Roger Bean’s “The Marvelous Wonderettes” is now enticing audiences at the Players Centre for Performing Arts with a gum-popping, cat-fighting celebration of the girl groups of the 1950s and ’60s.
Not all of them. At least not at first. The Chordettes, yes. The Shirelles, no.
The first act stuffs the jukebox with syrupy tunes aimed at a narrow demographic segment of the Nifty ’50s. Suburban white girls, like Marty McFly’s mom, OK? They swoon to The Chordettes. The Shirelles? Not so much.
But this musical has a higher goal than scratching a nostalgic itch for a monochromatic America of the mind. It clues you in immediately …
The Fabulous ’50s weren’t so fab.
This revelation transpires in the cornball finery of the Springfield High School gym; it’s all decked out for the 1958 senior prom in a cool set by Jeffrey Weber. Sadly, the boy band can’t make it because the lead singer was caught smoking. The music director press-gangs a girl quartet as a substitute — aka the Marvelous Wonderettes.
The group comprises Missy (Alyssa Goudy), the spectacled intellectual; Betty Jean (Debbi White), the feisty class clown; Cindy Lou (Jessie Tesetano) the stuck-up teen queen; and Suzy (Alana Opie), the gum-chewing klutz. They appear in Tim Beltley’s Technicolor dresses and work their wonders.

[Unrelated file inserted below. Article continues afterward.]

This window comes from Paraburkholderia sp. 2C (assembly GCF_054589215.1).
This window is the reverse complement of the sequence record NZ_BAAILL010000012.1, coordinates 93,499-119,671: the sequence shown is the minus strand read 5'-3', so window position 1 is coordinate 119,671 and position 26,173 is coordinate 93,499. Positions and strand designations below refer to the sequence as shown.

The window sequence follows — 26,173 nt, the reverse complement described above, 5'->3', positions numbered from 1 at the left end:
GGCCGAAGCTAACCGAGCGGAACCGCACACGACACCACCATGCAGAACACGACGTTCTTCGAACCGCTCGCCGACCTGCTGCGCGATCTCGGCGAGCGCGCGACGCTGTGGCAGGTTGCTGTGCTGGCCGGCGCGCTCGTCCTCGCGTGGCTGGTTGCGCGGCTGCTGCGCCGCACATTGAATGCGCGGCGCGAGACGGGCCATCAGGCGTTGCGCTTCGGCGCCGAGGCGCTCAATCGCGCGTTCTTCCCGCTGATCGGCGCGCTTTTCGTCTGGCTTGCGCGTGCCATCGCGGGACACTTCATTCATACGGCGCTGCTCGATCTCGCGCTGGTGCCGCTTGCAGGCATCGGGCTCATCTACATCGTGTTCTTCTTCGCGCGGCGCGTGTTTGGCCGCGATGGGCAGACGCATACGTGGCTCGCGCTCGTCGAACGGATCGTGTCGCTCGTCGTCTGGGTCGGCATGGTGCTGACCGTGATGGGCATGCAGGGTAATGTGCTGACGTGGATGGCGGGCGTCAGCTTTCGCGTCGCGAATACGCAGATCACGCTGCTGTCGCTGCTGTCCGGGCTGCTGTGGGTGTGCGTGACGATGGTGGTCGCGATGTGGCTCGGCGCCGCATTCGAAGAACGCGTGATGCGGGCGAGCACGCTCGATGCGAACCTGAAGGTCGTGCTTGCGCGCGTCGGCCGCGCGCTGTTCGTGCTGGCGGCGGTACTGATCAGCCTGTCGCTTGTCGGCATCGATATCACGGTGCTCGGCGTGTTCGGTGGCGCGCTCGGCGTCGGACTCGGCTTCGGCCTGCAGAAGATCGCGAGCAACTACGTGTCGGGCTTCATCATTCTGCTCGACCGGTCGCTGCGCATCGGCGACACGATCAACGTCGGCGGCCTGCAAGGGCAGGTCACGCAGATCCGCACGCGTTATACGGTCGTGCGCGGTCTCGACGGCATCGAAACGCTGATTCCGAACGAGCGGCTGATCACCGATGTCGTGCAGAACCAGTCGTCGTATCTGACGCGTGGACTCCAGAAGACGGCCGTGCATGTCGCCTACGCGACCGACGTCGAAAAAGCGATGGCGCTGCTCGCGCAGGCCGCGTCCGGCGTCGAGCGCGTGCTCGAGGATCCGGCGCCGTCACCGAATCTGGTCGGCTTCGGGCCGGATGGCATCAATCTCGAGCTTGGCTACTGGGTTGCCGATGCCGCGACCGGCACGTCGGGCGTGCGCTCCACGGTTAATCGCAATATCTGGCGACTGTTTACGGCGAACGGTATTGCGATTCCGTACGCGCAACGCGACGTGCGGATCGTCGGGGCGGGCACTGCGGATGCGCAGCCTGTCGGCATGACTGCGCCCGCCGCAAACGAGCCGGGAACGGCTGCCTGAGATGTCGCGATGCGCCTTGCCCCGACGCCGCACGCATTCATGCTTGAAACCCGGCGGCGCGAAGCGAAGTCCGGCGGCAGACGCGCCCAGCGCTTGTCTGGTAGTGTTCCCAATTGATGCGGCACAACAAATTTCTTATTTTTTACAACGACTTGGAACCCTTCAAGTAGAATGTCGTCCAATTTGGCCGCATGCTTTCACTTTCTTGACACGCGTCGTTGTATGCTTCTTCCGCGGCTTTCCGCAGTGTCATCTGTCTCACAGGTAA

While belting out songs, the four talented actors pretend to be amateurs and miss cues, step on lines and don’t hit their spots. They also maintain a running feud involving stolen boyfriends and broken hearts.
I won’t attempt a summary. The complexity approaches “Game of Thrones,” although the stakes aren’t quite so high.
In the second act, the foursome returns for a 10-year reunion in the Swinging ’60s. They’ve gone from bobby socks to go-go boots. Mod gear aside, there’s trouble in paradise. Suzy’s pregnant and abandoned, and she’s not the only one with problems. The music’s also taken a darker, pre-feminist turn.
Motown represents with “It’s in His Kiss,” Aretha Franklin tells it like it is with “Respect.” Dusty Springfield and the Shangri-Las offer sermons of love and lust with “Son of a Preacher Man” and “Leader of the Pack.” Lesley Gore sets boundaries with “You Don’t Own Me.” So it goes.
Yes, the times they were a-changing, but let’s not oversell it.
Bean’s celebration of 1960s girl power is a few sit-ins short of a revolution. The musical’s snarky satire lets you indulge in guilt-free nostalgia. That’s pretty much the whole point. Those expecting more will be asked to leave the prom.
The good news is, the prom’s a whole lot of fun, both in 1958 and 1968.
Beltley’s costumes and Weber’s set nicely evoke the pocket universe of Springfield High. Helen Holliday’s direction is snappy and fun. Depending on how you look at it, the singers can sing or the actors can act.
Through it all, the musical’s selection of songs makes a half-hearted attempt to tell the songstresses’ story. It’s clever and fun, and there’s no big message.